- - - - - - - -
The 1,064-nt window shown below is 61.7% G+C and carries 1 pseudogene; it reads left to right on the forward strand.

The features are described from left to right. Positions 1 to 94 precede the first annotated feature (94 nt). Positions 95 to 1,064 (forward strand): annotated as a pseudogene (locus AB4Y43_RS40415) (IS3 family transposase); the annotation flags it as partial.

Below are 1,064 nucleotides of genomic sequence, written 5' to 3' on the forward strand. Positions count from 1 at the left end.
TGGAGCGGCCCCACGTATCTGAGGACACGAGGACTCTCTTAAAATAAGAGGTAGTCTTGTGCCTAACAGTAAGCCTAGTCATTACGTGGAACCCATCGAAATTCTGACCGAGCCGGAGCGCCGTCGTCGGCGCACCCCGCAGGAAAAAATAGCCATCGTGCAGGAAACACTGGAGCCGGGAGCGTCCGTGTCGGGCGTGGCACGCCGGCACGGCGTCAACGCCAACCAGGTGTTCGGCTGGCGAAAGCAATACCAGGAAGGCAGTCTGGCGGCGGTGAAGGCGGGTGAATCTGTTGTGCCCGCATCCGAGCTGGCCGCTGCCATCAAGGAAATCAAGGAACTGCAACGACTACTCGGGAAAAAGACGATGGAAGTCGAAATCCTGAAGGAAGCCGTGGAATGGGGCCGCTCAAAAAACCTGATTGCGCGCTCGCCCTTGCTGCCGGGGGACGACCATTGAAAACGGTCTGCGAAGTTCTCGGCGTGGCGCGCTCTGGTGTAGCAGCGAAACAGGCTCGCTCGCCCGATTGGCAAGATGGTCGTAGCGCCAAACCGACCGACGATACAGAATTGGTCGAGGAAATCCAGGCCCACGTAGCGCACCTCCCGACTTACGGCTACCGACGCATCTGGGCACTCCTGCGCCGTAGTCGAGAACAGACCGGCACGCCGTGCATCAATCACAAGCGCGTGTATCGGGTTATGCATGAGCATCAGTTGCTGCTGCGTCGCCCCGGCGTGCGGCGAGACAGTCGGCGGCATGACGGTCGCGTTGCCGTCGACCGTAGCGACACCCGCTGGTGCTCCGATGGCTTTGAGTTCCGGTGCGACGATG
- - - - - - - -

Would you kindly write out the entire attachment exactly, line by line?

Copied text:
The 1,064-nt window shown below is 61.7% G+C and carries 1 pseudogene; it reads left to right on the forward strand.

The features are described from left to right. Positions 1 to 94 precede the first annotated feature (94 nt). Positions 95 to 1,064 (forward strand): annotated as a pseudogene (locus AB4Y43_RS40415) (IS3 family transposase); the annotation flags it as partial.

Below are 1,064 nucleotides of genomic sequence, written 5' to 3' on the forward strand. Positions count from 1 at the left end.
TGGAGCGGCCCCACGTATCTGAGGACACGAGGACTCTCTTAAAATAAGAGGTAGTCTTGTGCCTAACAGTAAGCCTAGTCATTACGTGGAACCCATCGAAATTCTGACCGAGCCGGAGCGCCGTCGTCGGCGCACCCCGCAGGAAAAAATAGCCATCGTGCAGGAAACACTGGAGCCGGGAGCGTCCGTGTCGGGCGTGGCACGCCGGCACGGCGTCAACGCCAACCAGGTGTTCGGCTGGCGAAAGCAATACCAGGAAGGCAGTCTGGCGGCGGTGAAGGCGGGTGAATCTGTTGTGCCCGCATCCGAGCTGGCCGCTGCCATCAAGGAAATCAAGGAACTGCAACGACTACTCGGGAAAAAGACGATGGAAGTCGAAATCCTGAAGGAAGCCGTGGAATGGGGCCGCTCAAAAAACCTGATTGCGCGCTCGCCCTTGCTGCCGGGGGACGACCATTGAAAACGGTCTGCGAAGTTCTCGGCGTGGCGCGCTCTGGTGTAGCAGCGAAACAGGCTCGCTCGCCCGATTGGCAAGATGGTCGTAGCGCCAAACCGACCGACGATACAGAATTGGTCGAGGAAATCCAGGCCCACGTAGCGCACCTCCCGACTTACGGCTACCGACGCATCTGGGCACTCCTGCGCCGTAGTCGAGAACAGACCGGCACGCCGTGCATCAATCACAAGCGCGTGTATCGGGTTATGCATGAGCATCAGTTGCTGCTGCGTCGCCCCGGCGTGCGGCGAGACAGTCGGCGGCATGACGGTCGCGTTGCCGTCGACCGTAGCGACACCCGCTGGTGCTCCGATGGCTTTGAGTTCCGGTGCGACGATG